Unless you are a safari fanatic, or speak Afrikaans, chances are you have never heard of an aardvark. The animal is pretty much as weird as its name (which means earth or ground pig), and looks something like a cross between a giant rat, a bunny, a pig and a kangaroo. It’s not its looks that put it at the top of many safari enthusiasts’ bucket list, that’s for sure! However, the animal is as elusive as it is strange and few people ever get to see it (including professional safari guides). It’s been on my list for as long as I known about it, but it took me 12 years of regular safari travels to encounter the elusive aardvark.
It was a cool Karoo winter afternoon, and our guide Julius was animated as he picked us up for our sunset drive. He’d seen a youngster not far from the lodge, and he though it might be the animal they had spent months habituating*. At these news we scampered into the vehicle as soon as we could, and got our cameras ready. The excitement was palpable, but we tried our best not to get our hopes up too high. Aardvarks are generally nocturnal, but it happens that they come out to forage during daylight in the cold Karoo winter climate. In fact, we had already caught a glimpse of not one but two other individuals. Both in the dark, and both disappearing faster than a motion of no confidence. So we knew that, as opposed to No 1, the odds were against us.
But there it was! Julius stopped the car, and persuaded us to get out (we were so busy trying to photograph the little speckle far in the distance that he had to tell us a couple of times before we realised there was a chance of getting closer). Slowly and quietly, we walked closer and it became obvious that he was unbothered with our presence. When we were some 50 meters away from him, we stopped and just savoured the moment. There was an elusive, nocturnal animal rarely seen, calmly foraging just a short distance away. He stopped at a termite nest, dug a little with his sharp claws and then sucked the termites out with his long, sticky tongue. Then, he proceeded to the next nest. Apparently this snacking at several nests is so that he won’t deplete the food source within his territory.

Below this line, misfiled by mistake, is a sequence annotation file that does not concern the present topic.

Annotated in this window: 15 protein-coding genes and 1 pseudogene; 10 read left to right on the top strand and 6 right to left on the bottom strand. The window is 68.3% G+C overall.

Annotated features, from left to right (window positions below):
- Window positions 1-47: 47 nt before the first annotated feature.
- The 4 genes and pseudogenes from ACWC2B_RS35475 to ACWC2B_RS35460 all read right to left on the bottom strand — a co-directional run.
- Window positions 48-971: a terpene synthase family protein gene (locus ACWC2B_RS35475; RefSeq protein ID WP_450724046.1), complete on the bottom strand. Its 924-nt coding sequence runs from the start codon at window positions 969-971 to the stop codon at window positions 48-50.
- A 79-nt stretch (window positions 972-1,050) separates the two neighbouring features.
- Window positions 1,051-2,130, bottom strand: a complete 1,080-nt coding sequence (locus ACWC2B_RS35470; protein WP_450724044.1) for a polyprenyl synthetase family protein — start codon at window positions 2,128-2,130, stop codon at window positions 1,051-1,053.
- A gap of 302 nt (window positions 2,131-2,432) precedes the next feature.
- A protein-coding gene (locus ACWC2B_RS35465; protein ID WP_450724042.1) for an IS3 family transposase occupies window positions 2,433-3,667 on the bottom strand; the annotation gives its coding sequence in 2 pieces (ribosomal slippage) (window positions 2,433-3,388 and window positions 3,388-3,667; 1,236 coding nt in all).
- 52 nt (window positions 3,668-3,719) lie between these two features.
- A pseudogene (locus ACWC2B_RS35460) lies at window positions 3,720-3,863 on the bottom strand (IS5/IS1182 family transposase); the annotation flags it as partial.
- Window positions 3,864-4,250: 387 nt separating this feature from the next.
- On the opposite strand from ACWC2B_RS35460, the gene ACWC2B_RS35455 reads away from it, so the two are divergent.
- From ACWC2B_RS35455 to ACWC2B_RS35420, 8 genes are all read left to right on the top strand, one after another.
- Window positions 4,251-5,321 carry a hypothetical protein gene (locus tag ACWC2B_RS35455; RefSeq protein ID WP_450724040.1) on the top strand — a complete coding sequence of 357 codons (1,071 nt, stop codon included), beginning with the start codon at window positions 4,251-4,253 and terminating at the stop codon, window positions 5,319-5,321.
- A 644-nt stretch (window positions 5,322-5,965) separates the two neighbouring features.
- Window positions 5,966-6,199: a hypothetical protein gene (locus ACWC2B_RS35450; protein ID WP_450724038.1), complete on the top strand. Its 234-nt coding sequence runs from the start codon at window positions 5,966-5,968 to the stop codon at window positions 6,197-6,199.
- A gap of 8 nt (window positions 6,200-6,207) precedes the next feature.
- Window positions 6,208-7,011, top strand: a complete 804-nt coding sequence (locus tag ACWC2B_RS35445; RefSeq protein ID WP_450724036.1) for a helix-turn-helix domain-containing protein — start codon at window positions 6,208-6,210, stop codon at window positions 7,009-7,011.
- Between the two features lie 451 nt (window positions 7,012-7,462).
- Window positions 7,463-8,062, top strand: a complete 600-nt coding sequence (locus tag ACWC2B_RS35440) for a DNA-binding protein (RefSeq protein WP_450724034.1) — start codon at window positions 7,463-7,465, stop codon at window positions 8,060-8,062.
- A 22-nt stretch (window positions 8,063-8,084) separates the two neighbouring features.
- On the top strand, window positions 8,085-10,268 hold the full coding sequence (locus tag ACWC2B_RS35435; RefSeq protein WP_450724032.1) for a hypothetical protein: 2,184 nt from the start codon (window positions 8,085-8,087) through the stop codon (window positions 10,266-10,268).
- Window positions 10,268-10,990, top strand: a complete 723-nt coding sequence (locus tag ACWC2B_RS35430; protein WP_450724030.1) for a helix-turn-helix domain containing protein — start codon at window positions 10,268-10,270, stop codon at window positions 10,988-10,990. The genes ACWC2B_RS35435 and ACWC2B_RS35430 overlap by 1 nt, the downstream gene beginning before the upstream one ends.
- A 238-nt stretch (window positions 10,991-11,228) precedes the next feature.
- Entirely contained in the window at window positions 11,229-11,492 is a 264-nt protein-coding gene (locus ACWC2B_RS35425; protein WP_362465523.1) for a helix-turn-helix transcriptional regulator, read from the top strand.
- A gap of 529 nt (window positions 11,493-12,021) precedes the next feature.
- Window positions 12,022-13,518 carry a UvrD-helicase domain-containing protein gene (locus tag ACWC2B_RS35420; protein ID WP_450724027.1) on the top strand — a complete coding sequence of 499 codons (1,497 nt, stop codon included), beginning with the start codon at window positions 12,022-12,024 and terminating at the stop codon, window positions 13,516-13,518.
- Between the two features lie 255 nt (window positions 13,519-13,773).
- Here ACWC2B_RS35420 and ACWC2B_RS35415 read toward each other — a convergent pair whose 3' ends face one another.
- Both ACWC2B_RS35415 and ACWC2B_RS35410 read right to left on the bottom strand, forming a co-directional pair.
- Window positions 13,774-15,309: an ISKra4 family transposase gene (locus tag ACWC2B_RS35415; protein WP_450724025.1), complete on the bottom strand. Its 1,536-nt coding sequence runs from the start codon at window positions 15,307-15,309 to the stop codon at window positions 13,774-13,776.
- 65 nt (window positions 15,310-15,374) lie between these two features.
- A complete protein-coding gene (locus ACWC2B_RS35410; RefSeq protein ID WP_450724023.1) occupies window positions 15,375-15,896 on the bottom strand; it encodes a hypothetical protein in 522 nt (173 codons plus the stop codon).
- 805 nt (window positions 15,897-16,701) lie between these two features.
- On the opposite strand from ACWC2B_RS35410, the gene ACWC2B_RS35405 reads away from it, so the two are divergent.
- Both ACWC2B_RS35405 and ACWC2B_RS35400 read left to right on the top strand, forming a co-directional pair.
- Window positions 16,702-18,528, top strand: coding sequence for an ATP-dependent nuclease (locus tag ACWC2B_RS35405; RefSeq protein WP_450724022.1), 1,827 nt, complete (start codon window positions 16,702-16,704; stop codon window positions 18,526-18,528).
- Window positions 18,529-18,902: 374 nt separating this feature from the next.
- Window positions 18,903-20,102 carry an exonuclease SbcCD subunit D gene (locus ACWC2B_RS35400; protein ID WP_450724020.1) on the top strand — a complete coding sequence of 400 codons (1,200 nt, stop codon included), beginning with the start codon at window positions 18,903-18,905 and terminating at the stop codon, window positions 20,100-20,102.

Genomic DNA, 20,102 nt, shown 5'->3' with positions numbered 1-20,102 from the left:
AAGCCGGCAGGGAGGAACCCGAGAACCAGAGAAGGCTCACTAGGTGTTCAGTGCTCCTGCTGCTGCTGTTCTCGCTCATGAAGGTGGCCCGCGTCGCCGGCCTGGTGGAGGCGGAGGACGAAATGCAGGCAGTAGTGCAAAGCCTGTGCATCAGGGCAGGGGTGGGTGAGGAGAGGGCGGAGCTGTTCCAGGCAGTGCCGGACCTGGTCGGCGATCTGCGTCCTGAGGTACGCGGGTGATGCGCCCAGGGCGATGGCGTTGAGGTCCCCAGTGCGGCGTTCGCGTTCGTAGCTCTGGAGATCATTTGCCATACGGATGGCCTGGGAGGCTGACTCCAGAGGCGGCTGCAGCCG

This magical experience was but one of many during our stay at Samara Karoo. We were treated to star-studded skies, dinners in front of the fire place, gorgeous sunsets, stunning scenery and even a cheetah mother with four cubs. When things like these become the side-attractions, you know you’ve had a very special experience!
The best time to see the aardvark is during the winter (but, like with all wildlife it is not guaranteed). Although it gets bitingly cold during the Karoo winter nights, this is actually my favourite time to visit. Frosty mornings give way to pale, sunny days that fade into bitterly cold, starry nights. At Samara, you will be treated like royalty and there is always a fire going in front of which you can have your gin & tonic. There is also plenty of rich, comforting farm-fresh food and a wonderful wine list to keep you comfortable, and during the day there is tea and home baked cake. This is a soul-soothing place in so many ways!
For more information: Samara Karoo
(my stay at Samara was sponsored, but all opinions are my own)
*To habituate means that they spend long periods of time getting the animal used to human activity at a distance. It is by no means tame but won’t scurry down into its den as soon as it hears a car or voice, as it has realised that the humans present no danger.